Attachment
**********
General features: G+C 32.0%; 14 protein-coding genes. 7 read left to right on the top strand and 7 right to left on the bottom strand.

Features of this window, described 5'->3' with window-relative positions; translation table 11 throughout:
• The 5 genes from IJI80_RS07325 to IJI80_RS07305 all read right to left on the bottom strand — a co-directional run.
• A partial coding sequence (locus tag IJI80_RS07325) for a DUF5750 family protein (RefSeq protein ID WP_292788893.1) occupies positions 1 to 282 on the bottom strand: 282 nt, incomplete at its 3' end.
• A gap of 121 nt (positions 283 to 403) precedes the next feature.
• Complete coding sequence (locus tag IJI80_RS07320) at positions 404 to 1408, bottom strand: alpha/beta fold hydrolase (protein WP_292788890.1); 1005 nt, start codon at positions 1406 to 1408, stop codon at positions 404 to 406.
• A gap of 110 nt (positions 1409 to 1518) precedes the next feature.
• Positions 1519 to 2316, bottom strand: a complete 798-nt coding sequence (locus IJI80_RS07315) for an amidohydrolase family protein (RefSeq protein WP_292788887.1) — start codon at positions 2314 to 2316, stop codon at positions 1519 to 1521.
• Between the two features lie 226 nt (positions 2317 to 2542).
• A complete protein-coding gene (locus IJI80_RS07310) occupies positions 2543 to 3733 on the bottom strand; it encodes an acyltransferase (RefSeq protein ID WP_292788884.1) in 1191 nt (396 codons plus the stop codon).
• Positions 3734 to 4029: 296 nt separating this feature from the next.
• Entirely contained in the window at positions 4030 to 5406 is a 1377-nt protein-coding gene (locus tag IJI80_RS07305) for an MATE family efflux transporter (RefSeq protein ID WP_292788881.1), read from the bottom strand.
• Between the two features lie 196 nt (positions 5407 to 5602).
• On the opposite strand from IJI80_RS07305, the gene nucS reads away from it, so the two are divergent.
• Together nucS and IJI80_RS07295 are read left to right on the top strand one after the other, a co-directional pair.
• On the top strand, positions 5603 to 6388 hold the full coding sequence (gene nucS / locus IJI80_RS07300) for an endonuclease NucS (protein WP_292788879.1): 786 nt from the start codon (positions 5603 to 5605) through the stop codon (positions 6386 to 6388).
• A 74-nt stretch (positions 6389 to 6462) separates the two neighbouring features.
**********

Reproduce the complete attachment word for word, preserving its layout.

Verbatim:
General features: G+C 32.0%; 14 protein-coding genes. 7 read left to right on the top strand and 7 right to left on the bottom strand.

Features of this window, described 5'->3' with window-relative positions; translation table 11 throughout:
• The 5 genes from IJI80_RS07325 to IJI80_RS07305 all read right to left on the bottom strand — a co-directional run.
• A partial coding sequence (locus tag IJI80_RS07325) for a DUF5750 family protein (RefSeq protein ID WP_292788893.1) occupies positions 1 to 282 on the bottom strand: 282 nt, incomplete at its 3' end.
• A gap of 121 nt (positions 283 to 403) precedes the next feature.
• Complete coding sequence (locus tag IJI80_RS07320) at positions 404 to 1408, bottom strand: alpha/beta fold hydrolase (protein WP_292788890.1); 1005 nt, start codon at positions 1406 to 1408, stop codon at positions 404 to 406.
• A gap of 110 nt (positions 1409 to 1518) precedes the next feature.
• Positions 1519 to 2316, bottom strand: a complete 798-nt coding sequence (locus IJI80_RS07315) for an amidohydrolase family protein (RefSeq protein WP_292788887.1) — start codon at positions 2314 to 2316, stop codon at positions 1519 to 1521.
• Between the two features lie 226 nt (positions 2317 to 2542).
• A complete protein-coding gene (locus IJI80_RS07310) occupies positions 2543 to 3733 on the bottom strand; it encodes an acyltransferase (RefSeq protein ID WP_292788884.1) in 1191 nt (396 codons plus the stop codon).
• Positions 3734 to 4029: 296 nt separating this feature from the next.
• Entirely contained in the window at positions 4030 to 5406 is a 1377-nt protein-coding gene (locus tag IJI80_RS07305) for an MATE family efflux transporter (RefSeq protein ID WP_292788881.1), read from the bottom strand.
• Between the two features lie 196 nt (positions 5407 to 5602).
• On the opposite strand from IJI80_RS07305, the gene nucS reads away from it, so the two are divergent.
• Together nucS and IJI80_RS07295 are read left to right on the top strand one after the other, a co-directional pair.
• On the top strand, positions 5603 to 6388 hold the full coding sequence (gene nucS / locus IJI80_RS07300) for an endonuclease NucS (protein WP_292788879.1): 786 nt from the start codon (positions 5603 to 5605) through the stop codon (positions 6386 to 6388).
• A 74-nt stretch (positions 6389 to 6462) separates the two neighbouring features.